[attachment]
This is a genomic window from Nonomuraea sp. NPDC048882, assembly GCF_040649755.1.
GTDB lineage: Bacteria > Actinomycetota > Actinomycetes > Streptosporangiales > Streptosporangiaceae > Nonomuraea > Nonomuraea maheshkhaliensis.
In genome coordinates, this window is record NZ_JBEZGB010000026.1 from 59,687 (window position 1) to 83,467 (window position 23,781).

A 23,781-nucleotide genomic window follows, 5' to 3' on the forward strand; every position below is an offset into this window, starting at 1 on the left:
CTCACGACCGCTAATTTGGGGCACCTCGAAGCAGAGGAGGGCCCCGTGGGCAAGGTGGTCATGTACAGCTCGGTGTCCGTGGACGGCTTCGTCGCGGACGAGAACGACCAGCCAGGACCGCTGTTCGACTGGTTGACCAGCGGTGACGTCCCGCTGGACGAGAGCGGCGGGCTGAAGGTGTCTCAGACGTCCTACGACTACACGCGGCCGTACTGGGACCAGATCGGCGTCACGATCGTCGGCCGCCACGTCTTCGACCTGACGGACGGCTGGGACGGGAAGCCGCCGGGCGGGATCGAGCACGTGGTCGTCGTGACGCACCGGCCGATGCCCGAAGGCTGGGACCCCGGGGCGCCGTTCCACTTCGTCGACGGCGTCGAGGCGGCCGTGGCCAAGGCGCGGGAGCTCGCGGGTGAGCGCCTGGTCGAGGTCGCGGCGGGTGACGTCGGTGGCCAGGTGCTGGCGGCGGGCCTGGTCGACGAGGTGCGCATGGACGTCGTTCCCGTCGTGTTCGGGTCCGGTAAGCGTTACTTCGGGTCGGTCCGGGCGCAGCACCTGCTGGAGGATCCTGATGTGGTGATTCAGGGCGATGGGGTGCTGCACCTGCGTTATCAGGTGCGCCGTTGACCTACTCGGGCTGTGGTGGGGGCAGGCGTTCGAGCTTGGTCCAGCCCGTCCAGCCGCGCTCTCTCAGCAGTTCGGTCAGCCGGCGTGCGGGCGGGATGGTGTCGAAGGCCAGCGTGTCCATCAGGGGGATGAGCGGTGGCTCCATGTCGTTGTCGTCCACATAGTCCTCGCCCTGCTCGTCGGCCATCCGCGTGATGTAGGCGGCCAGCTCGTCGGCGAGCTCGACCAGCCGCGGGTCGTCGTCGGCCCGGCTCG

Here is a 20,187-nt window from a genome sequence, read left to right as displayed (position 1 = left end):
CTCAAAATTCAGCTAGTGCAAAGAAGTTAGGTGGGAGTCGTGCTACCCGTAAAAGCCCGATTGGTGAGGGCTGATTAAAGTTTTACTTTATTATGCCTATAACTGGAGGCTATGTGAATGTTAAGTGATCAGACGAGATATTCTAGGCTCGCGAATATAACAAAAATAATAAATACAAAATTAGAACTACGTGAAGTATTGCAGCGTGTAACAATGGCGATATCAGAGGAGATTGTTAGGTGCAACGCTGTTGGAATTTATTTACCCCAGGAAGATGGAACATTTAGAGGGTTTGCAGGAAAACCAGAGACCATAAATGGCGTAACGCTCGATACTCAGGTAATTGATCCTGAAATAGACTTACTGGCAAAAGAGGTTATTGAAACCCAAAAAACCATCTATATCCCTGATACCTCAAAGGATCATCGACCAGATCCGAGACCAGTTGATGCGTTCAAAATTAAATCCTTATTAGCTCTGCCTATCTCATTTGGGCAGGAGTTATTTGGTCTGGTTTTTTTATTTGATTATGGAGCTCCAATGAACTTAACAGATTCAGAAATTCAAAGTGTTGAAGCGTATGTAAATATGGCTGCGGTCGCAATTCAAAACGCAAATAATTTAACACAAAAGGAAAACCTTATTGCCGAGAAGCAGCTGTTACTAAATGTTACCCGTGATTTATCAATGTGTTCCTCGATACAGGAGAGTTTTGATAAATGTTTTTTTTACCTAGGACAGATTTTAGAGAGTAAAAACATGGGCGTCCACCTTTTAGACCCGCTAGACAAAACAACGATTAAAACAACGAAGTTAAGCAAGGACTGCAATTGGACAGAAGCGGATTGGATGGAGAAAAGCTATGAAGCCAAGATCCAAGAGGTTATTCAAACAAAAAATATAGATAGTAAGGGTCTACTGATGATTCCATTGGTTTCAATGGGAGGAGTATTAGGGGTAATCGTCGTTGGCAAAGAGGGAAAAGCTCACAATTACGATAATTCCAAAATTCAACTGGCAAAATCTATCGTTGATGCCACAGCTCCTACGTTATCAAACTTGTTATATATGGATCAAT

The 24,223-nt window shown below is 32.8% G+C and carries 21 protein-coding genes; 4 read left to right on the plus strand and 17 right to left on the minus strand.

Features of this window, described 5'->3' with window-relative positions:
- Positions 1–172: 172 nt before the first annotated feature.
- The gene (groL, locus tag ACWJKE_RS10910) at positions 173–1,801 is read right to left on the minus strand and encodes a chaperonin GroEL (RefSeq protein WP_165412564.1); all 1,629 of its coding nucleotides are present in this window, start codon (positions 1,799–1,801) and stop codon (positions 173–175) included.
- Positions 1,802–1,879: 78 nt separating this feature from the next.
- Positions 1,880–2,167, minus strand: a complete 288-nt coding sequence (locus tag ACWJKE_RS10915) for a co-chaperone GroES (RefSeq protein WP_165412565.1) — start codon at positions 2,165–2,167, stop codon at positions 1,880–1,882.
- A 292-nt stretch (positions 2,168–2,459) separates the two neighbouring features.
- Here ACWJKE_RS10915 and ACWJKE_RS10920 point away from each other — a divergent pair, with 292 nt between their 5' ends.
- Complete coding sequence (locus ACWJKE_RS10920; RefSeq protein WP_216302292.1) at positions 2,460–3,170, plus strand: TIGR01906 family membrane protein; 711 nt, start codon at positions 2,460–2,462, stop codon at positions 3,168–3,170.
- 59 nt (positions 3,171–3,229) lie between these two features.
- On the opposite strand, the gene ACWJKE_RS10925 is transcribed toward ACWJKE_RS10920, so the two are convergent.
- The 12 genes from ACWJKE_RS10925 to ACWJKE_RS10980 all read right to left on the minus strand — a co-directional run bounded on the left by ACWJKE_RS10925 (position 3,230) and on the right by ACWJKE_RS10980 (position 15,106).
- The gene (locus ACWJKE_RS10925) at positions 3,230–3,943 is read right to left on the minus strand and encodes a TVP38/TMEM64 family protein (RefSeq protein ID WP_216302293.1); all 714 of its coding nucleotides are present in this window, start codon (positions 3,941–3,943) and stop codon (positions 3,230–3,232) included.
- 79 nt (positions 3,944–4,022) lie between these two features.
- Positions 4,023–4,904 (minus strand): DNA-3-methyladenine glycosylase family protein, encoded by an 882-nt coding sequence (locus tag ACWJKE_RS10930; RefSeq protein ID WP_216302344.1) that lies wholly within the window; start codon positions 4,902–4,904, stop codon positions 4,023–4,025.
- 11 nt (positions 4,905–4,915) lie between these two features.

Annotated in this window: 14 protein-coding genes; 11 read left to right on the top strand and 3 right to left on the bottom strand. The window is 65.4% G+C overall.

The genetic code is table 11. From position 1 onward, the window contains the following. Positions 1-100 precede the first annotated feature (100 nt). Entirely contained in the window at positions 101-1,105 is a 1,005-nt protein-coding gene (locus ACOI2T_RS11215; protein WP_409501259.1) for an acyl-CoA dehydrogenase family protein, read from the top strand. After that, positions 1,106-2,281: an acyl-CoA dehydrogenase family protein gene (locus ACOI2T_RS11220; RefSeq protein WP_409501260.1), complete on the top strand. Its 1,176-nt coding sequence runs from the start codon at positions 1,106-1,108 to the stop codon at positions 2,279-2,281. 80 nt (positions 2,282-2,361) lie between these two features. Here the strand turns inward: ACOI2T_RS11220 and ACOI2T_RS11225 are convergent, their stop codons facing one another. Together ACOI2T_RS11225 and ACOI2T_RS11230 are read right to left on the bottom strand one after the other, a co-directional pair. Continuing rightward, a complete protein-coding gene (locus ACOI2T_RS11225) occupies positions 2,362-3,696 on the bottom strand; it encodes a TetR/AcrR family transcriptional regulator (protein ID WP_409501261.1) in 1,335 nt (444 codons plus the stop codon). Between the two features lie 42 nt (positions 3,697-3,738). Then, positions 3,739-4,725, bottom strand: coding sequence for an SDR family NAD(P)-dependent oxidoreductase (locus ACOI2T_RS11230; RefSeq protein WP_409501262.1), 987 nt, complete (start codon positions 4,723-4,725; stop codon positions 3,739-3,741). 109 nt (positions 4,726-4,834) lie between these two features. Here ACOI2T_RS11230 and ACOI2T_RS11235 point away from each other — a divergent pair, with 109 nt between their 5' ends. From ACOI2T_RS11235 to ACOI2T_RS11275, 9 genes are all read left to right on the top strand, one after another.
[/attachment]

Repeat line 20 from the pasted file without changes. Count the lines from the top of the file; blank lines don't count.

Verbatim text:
- The gene (locus ACWJKE_RS10925) at positions 3,230–3,943 is read right to left on the minus strand and encodes a TVP38/TMEM64 family protein (RefSeq protein ID WP_216302293.1); all 714 of its coding nucleotides are present in this window, start codon (positions 3,941–3,943) and stop codon (positions 3,230–3,232) included.